On his first working day in charge of the Pentagon, Pat Shanahan got a taste of President Donald Trump’s scattershot way of looking at the world.
As Shanahan sat to Trump’s left at a Cabinet meeting at the White House, the president denounced U.S. allies as freeloaders, expressed disgust with U.S. warfighting strategy in Afghanistan, mused about his own potential to be a great general, dismissed Syria as “sand and death,” spoke encouragingly of a second North Korea summit, and falsely claimed he had fired former Defense Secretary Jim Mattis.
It was a very public reminder of the challenges that Shanahan, as acting defense secretary, faces as he navigates the complex terrain that led to the early end of his predecessor’s tenure.
At one point, Trump turned to Shanahan with an unusual demand.
The commander in chief said audits of Pentagon war spending must be “private” — an apparent reference to reports produced by the Special Inspector General for Afghanistan Reconstruction. Trump asserted that the reports give away too much information and should not be publicly released, although the law that created that watchdog’s office says its reports must be made public.
Trump wished Mattis well in the retired Marine general’s return to private life after two tumultuous years leading the Pentagon. But Trump also took a swipe at the man he had approvingly called “Mad Dog Mattis” when he hired him shortly after winning election in 2016.
“What’s he done for me?” Trump asked. “How has he done in Afghanistan? Not too good.”
He added, “President Obama fired him, and essentially so did I.”
Trump did not explain his complaint about Mattis’ approach to the war. But Trump hinted that he had irreconcilable differences with Mattis on what Trump views as an unfair defense relationship with allies such as NATO. Trump suggested that Shanahan, who took over as acting defense secretary when Mattis ended his tenure Monday, agrees with him on this.
“We have some great allies, but a lot of our allies were taking advantage of our taxpayers and our country,” Trump said. “We can’t let that happen, and Pat Shanahan agrees with that and he’s agreed with that for a long time. And that was very important to me.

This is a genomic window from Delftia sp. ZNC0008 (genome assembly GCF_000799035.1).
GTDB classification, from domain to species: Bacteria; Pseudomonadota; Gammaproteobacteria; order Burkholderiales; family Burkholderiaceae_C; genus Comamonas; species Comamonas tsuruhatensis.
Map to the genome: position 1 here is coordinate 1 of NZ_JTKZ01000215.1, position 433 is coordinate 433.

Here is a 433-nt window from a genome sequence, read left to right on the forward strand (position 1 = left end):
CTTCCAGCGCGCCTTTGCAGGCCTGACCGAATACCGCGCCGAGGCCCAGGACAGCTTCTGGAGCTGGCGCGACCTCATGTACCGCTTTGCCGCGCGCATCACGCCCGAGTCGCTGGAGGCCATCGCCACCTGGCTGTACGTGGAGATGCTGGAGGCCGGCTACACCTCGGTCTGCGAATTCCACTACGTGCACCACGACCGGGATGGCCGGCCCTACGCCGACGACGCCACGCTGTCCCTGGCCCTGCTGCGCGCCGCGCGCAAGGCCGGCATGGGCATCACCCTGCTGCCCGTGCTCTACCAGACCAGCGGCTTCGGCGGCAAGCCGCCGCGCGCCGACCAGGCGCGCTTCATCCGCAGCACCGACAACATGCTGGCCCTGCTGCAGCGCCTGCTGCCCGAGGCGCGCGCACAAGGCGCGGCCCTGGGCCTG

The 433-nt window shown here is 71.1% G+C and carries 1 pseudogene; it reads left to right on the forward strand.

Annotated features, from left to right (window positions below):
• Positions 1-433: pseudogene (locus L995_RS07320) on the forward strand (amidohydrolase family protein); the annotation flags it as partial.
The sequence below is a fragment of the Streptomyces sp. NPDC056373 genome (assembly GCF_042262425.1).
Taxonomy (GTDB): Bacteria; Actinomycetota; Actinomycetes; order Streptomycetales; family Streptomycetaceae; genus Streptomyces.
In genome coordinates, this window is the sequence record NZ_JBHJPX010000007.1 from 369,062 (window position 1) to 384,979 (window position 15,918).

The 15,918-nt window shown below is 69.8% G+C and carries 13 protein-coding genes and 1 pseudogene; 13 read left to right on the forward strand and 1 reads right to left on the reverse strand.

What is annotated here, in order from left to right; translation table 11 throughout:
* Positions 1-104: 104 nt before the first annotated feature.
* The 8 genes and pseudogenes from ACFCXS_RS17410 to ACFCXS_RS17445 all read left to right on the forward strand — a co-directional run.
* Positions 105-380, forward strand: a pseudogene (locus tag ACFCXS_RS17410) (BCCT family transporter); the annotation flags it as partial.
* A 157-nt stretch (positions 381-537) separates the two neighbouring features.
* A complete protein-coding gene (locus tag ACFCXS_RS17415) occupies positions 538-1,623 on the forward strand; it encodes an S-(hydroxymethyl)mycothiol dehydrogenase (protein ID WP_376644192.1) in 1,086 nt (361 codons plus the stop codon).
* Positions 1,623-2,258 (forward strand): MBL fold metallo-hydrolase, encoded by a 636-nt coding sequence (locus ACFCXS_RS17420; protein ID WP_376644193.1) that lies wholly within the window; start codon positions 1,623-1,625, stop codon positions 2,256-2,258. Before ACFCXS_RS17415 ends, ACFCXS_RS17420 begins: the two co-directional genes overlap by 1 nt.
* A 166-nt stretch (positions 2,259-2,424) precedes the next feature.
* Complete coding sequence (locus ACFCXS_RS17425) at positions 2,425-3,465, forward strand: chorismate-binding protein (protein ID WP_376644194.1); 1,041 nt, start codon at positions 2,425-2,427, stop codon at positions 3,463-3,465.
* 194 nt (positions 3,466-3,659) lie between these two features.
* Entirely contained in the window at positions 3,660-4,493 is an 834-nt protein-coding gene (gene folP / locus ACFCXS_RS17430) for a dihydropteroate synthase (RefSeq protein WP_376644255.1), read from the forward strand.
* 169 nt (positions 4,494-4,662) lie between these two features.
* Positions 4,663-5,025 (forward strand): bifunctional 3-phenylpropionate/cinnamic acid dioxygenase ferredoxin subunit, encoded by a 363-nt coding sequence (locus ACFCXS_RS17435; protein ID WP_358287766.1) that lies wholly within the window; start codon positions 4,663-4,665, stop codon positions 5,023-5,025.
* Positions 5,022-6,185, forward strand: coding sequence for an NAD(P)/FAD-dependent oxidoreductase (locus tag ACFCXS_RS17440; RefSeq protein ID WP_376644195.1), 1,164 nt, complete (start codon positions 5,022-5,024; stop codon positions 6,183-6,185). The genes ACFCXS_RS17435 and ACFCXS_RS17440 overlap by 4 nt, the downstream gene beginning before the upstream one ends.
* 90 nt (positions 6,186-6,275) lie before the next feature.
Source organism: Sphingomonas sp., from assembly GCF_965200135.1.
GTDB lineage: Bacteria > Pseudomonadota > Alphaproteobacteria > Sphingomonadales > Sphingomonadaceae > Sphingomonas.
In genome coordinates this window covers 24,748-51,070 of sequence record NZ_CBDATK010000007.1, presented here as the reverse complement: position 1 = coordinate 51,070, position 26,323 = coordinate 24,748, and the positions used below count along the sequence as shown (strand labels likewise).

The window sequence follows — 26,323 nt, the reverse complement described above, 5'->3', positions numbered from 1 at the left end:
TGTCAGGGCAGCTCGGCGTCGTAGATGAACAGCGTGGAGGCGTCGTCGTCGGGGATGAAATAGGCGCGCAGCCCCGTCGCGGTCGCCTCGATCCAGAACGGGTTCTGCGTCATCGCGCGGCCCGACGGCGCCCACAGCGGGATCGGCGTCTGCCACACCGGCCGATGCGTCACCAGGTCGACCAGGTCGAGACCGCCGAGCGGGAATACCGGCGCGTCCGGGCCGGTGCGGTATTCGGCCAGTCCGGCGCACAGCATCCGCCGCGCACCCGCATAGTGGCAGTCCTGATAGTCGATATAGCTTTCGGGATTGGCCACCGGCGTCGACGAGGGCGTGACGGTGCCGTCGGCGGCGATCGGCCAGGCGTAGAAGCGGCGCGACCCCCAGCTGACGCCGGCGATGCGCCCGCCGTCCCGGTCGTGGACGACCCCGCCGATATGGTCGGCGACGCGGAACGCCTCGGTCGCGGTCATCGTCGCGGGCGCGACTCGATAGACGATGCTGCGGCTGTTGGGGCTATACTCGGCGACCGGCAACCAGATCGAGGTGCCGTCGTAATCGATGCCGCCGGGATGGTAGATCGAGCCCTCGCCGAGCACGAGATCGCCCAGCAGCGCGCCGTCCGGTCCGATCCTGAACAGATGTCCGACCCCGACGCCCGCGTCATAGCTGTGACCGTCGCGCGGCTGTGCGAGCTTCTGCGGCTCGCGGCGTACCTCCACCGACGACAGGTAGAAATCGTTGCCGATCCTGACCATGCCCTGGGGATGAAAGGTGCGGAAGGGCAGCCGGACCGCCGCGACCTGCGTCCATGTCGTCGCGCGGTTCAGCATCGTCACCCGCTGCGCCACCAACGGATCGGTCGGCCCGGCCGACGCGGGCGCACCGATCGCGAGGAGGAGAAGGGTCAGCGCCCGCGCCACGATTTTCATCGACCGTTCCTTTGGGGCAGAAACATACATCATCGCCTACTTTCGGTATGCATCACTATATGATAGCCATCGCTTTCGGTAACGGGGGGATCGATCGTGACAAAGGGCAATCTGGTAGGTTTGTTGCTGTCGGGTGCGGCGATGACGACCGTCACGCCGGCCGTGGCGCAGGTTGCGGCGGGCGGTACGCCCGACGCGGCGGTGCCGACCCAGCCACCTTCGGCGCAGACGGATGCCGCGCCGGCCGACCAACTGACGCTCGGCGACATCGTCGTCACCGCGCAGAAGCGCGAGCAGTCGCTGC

“I couldn’t get other people to understand it,” Trump said, apparently referring to Mattis, who argued for higher defense spending by NATO allies but did so in a nonconfrontational way.
In a resignation letter that amounted to a rebuke of Trump’s view on how to treat alliances and adversaries, Mattis wrote, “My views on treating allies with respect and also being clear-eyed about both malign actors and strategic competitors are strongly held and informed by over four decades of immersion in these issues.”
Mattis submitted his resignation on Dec. 20 after a series of policy disagreements with Trump, including the president’s decision to withdraw troops from Syria. Mattis said he would stay until the end of February, but on Dec. 23 Trump announced that Shanahan would take over Jan. 1, speeding up Mattis’ departure.
In his Cabinet meeting remarks with reporters present, Trump said he was in no rush to get U.S. troops out of Syria but did not clarify a timetable. Mattis and other Trump advisers tried unsuccessfully to persuade Trump to stay in Syria long enough to ensure that the Islamic State group, which has largely been defeated on the battlefield, cannot regroup. Nor did the president clarify plans in Afghanistan, where he has ordered a troop reduction on an unspecified timetable.
Shanahan, who had served as deputy to Mattis since July 2017, is a career business executive with no prior government or military experience. His views on alliance relations and other key defense issues are not well known. As the deputy secretary he had focused the budget as well as a Trump favorite topic: development of a Space Force.
At a morning meeting at the Pentagon with the military service secretaries and other top civilian officials, Shanahan said he was focused on the defense strategy developed during Mattis’ tenure. It emphasizes the importance of great power competition with Russia and China, after America’s many years of fighting insurgent wars in the Middle East.
In that context, Shanahan said the Pentagon leaders should remember, “China, China, China,” according to one official, who was not authorized to publicly discuss internal defense meetings and spoke on condition of anonymity.
The Trump administration has had a rocky relationship with China. Like the Obama administration, Trump’s government is concerned by what it calls China’s militarization of disputed areas in the South China Sea and by its advances in certain high-tech weaponry.
Separately, Shanahan’s spokesman, Lt. Col. Joe Buccino, said that as part of Shanahan’s ethics agreement he had stepped aside himself “for the duration of his service” at the Pentagon from “matters in which the Boeing Company is a party.” Shanahan had worked for Boeing for 31 years, including in positions overseeing big defense programs. It’s unclear whether Trump will nominate Shanahan for Senate confirmation as defense secretary or turn to another candidate.
With Shanahan moving up from deputy secretary to acting secretary, the Pentagon’s budget chief, David Norquist, has been chosen to fill in temporarily as the deputy secretary, according to Pentagon spokesman Tom Crosson.
Shanahan, a native of Washington state, holds a bachelor of science degree in mechanical engineering from the University of Washington and two advanced degrees from the Massachusetts Institute of Technology.